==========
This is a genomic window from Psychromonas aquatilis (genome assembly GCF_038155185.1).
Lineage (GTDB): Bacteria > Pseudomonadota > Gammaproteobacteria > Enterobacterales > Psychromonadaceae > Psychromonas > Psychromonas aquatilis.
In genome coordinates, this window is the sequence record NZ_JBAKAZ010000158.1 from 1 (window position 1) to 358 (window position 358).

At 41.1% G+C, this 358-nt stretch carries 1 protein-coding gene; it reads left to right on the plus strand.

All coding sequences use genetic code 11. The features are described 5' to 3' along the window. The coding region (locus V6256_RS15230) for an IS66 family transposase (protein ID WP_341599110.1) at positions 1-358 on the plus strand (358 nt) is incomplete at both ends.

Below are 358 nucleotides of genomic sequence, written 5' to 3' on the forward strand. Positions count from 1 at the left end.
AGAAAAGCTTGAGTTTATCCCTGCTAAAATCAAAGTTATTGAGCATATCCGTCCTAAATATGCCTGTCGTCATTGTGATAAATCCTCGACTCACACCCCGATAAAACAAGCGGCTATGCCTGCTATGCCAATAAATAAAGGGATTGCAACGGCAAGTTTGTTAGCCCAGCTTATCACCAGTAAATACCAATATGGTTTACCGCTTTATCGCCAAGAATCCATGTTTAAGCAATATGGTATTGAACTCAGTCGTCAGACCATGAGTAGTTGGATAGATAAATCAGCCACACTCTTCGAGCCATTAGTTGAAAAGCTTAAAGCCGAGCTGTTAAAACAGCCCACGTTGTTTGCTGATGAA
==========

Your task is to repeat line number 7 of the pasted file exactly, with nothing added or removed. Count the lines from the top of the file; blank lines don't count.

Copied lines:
AGAAAAGCTTGAGTTTATCCCTGCTAAAATCAAAGTTATTGAGCATATCCGTCCTAAATATGCCTGTCGTCATTGTGATAAATCCTCGACTCACACCCCGATAAAACAAGCGGCTATGCCTGCTATGCCAATAAATAAAGGGATTGCAACGGCAAGTTTGTTAGCCCAGCTTATCACCAGTAAATACCAATATGGTTTACCGCTTTATCGCCAAGAATCCATGTTTAAGCAATATGGTATTGAACTCAGTCGTCAGACCATGAGTAGTTGGATAGATAAATCAGCCACACTCTTCGAGCCATTAGTTGAAAAGCTTAAAGCCGAGCTGTTAAAACAGCCCACGTTGTTTGCTGATGAA